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Defense IT

CIA investor backs geospatial data startup

When the CIA's venture capital arm invests in a technology startup, it tends to draw attention. The latest example is an MIT geospatial data spinout that has demonstrated the capability of generating visualizations on the fly based on billions of data points.

Highlighting the growing importance of big geospatial data for a range of military and intelligence applications, CIA investor In-Q-Tel joined an early funding round for MapD that was announced this week. The startup has developed a database and visualization platform powered by graphics processors, or GPUs, an approach that is gaining momentum as data volumes grow.

In-Q-Tel joined previous MapD investors that include GV (formerly Google Ventures), GPU developer Nvidia, Vanedge Capital and Verizon Wireless.

San Francisco-based MapD (the company name is derived from an MIT research project that morphed into an open source effort called Massively Parallel Database) said it would collaborate with In-Q-Tel to accelerate unspecified features of the startup's GPU-based platform. The database and visualization platform is already touted as leveraging the parallel processing attributes of GPUs to render visualizations up to 1,000 faster than traditional databases.

The ability to accelerate the visualization of big geospatial data is attracting investors such as In-Q-Tel since MapD's GPU-based approach allows users such as intelligence analysts to work with huge data sets at interactive speed. Those capabilities are being used to meld the cyber and physical worlds as geospatial data underpins a new class of geo-location services.  

The three-year-old startup "is one of the newly emerging software companies leveraging advanced GPU hardware to deliver very impressive performance improvements in data visualization and data exploration," George Hoyem, an In-Q-Tel managing partner, noted in a statement. "The ability to interact with and visualize billions of data elements in real-time is a transformative capability for our national security partners."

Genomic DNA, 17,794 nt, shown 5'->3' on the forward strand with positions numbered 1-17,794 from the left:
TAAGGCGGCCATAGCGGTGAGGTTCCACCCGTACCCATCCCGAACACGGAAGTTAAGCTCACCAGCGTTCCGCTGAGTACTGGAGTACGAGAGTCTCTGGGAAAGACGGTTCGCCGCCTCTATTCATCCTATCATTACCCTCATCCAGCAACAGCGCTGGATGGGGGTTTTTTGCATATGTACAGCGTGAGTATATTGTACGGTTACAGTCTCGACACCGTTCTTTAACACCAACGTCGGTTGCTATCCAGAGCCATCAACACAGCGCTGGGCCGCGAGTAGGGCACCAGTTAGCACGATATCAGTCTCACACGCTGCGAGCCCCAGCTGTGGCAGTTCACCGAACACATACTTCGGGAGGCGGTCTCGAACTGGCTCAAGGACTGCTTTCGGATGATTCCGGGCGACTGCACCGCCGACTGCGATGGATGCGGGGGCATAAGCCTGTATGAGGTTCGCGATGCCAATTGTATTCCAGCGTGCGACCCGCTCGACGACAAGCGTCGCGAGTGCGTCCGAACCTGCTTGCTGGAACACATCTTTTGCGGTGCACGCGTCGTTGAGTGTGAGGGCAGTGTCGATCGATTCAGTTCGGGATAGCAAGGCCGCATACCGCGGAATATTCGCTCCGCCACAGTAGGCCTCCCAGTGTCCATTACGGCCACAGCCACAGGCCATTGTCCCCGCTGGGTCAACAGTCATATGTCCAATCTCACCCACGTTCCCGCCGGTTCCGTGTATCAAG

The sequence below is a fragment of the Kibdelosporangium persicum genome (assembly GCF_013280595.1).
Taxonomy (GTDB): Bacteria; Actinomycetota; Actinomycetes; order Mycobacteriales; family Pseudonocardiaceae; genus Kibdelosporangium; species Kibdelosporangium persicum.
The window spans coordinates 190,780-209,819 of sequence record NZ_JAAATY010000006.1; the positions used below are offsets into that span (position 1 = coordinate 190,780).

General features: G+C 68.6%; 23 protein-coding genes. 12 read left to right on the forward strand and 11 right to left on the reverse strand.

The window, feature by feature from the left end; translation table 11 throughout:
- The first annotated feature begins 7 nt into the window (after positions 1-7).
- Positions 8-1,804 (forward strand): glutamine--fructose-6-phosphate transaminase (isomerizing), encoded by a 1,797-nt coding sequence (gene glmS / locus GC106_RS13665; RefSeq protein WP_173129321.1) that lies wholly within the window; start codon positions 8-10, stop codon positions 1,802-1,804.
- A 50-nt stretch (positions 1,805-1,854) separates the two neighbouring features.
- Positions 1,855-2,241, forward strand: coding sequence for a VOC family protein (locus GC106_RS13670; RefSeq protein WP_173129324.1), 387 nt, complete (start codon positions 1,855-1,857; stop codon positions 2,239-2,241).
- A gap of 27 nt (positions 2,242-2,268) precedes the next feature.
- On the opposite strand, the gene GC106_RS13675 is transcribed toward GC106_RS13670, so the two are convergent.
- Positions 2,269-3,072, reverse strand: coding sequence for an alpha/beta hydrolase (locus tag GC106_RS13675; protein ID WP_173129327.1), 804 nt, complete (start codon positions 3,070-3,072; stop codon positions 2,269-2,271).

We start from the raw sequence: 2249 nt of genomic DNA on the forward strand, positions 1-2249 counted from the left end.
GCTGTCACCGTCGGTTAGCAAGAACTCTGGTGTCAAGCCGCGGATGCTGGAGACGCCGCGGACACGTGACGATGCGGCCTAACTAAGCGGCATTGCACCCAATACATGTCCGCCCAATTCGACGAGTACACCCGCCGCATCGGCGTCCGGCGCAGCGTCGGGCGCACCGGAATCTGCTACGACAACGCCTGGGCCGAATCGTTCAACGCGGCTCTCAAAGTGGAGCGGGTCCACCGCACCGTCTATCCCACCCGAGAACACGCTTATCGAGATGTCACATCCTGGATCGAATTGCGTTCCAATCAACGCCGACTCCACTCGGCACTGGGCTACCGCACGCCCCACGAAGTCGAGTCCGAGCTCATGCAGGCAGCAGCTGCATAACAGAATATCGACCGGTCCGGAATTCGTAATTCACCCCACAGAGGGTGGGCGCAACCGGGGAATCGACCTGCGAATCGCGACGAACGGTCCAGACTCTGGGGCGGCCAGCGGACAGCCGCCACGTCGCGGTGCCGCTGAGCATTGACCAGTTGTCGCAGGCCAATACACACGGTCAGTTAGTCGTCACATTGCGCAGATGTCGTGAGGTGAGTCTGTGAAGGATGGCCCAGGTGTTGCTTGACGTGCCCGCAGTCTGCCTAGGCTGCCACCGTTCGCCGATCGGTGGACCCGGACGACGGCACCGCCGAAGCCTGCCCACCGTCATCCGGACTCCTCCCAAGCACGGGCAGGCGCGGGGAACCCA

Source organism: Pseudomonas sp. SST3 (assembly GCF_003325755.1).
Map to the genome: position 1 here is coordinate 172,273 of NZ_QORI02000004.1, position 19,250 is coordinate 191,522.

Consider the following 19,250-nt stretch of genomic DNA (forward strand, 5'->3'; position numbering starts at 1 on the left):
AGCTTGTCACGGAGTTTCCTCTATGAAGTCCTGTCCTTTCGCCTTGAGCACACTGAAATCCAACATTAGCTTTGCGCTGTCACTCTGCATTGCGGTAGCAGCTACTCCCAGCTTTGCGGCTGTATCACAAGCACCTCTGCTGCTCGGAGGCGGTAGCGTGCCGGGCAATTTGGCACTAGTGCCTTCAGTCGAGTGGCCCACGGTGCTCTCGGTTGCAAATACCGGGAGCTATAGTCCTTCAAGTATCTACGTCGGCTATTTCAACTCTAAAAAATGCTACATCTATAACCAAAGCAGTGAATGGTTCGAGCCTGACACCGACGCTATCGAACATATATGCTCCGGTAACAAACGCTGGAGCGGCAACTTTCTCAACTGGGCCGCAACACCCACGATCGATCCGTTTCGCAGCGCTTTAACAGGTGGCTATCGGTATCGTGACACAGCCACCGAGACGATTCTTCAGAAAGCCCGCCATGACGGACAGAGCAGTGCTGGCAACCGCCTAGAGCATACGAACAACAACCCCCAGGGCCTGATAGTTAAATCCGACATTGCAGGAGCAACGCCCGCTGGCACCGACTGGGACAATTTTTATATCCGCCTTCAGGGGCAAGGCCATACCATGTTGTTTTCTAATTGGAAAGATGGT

MapD founder Todd Mostak developed the GPU approach as part of his research at MIT's Computer Science and Artificial Intelligence Laboratory. Focusing on database development, Mostak optimized his database to run in the memory of GPUs, discovering that he could create a supercomputing cluster that ran an order of magnitude faster than databases running on traditional processors.

That insight addressed a growing concern that databases are increasingly unable to keep up with huge volumes of geospatial and other imagery data generated by sensors and satellites. In early testing, the Map-D database crunched datasets larger than 1 terabyte, or trillions of bytes.

"The investment by [In-Q-Tel] validates our pioneering approach of using GPUs to power insight discovery across billion-plus row datasets," Mostak said.

The MapD investment is the latest in a string of bets made by the CIA in emerging data analytics startups as it seeks to leverage geospatial data and bridge the gap between real-time and the agency's trove of historical data. Last month, In-Q-Tel announced an investment in Zoomdata Inc., a visual analytics specialist whose platform was recently added to the CIA vendor Amazon Web Services' cloud marketplace.

The Zoomdata investment follows a partnership announced in June with Databricks, which is commercializing a real-time processing engine based on the open-source Apache Spark project.

About the Author

George Leopold is a contributing editor for Defense Systems and author of Calculated Risk: The Supersonic Life and Times of Gus Grissom."Connect with him on Twitter at @gleopold1.

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